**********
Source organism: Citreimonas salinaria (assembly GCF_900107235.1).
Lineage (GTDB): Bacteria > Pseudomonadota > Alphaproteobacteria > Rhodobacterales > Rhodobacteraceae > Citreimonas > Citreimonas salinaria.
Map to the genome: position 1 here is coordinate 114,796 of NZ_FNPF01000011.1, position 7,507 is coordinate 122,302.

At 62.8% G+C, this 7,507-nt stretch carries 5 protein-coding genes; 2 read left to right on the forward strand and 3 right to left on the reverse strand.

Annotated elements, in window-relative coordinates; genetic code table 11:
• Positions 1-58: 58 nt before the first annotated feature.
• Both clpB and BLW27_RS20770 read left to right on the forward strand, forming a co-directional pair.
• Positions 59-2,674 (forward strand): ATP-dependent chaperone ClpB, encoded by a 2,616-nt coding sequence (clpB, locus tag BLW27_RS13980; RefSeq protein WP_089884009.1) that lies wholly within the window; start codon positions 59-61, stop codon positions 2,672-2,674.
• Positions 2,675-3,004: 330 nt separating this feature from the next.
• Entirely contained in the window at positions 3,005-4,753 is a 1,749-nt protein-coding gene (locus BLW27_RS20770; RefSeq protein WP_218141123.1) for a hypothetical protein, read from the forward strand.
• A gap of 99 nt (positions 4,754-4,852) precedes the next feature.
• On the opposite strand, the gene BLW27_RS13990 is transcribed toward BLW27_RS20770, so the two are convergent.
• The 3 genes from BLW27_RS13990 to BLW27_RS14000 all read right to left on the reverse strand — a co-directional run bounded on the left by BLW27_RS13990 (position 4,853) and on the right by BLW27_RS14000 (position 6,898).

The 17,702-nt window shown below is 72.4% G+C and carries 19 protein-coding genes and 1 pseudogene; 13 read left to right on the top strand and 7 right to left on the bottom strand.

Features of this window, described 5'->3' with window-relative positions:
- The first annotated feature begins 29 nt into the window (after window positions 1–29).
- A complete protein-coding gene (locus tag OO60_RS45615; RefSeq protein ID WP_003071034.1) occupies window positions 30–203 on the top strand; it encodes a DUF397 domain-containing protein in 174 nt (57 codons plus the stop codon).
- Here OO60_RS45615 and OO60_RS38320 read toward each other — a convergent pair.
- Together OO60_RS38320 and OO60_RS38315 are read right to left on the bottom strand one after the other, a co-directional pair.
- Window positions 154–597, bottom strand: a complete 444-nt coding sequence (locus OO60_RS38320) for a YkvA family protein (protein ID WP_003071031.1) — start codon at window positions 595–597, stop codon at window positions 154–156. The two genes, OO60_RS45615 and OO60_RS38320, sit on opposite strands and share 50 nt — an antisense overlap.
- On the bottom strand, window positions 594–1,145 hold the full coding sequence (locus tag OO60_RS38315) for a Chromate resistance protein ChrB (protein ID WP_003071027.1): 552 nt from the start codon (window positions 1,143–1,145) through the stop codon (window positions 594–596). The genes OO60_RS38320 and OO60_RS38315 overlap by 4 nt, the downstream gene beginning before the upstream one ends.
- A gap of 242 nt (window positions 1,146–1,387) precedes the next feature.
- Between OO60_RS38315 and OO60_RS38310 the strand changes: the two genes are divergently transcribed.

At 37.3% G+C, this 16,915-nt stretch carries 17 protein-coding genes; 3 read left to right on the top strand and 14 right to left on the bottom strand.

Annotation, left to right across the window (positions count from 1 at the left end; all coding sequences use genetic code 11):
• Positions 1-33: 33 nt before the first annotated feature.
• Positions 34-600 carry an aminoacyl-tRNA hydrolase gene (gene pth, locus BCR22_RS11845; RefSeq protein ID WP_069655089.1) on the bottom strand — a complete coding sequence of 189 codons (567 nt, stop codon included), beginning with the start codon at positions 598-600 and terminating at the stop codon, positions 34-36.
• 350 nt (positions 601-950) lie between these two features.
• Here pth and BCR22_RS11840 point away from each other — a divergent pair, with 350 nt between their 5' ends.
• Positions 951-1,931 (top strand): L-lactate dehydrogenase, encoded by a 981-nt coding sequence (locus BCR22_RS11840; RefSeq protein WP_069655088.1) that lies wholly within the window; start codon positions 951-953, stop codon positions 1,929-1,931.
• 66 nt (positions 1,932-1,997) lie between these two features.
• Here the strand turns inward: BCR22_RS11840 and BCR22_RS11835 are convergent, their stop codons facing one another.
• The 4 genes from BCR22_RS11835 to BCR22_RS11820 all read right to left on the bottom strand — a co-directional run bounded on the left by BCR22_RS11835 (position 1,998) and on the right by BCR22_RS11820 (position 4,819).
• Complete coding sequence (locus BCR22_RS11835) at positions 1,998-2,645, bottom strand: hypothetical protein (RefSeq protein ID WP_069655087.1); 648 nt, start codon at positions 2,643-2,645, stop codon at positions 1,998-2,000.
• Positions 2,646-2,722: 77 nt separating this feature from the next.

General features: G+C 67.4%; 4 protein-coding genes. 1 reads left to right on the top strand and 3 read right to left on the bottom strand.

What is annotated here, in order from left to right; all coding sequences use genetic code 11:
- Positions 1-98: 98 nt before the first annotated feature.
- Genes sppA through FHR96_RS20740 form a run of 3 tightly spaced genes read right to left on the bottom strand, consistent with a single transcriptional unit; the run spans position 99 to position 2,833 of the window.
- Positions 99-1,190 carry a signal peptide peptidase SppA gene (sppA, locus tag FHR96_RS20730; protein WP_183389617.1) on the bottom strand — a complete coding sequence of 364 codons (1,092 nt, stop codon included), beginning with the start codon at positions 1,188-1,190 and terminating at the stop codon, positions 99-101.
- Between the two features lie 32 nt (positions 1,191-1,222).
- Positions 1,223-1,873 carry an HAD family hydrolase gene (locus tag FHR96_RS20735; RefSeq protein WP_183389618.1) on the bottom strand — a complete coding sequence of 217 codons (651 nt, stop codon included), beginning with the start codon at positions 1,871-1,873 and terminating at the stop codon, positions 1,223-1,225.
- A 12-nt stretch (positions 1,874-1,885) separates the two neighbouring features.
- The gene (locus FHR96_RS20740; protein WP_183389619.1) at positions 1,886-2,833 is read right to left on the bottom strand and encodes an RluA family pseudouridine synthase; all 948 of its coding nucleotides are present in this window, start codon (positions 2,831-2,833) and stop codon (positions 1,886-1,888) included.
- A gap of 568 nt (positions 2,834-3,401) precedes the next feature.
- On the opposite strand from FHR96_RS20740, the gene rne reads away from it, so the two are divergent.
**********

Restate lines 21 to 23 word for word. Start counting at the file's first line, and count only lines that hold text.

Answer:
- On the bottom strand, window positions 594–1,145 hold the full coding sequence (locus tag OO60_RS38315) for a Chromate resistance protein ChrB (protein ID WP_003071027.1): 552 nt from the start codon (window positions 1,143–1,145) through the stop codon (window positions 594–596). The genes OO60_RS38320 and OO60_RS38315 overlap by 4 nt, the downstream gene beginning before the upstream one ends.
- A gap of 242 nt (window positions 1,146–1,387) precedes the next feature.
- Between OO60_RS38315 and OO60_RS38310 the strand changes: the two genes are divergently transcribed.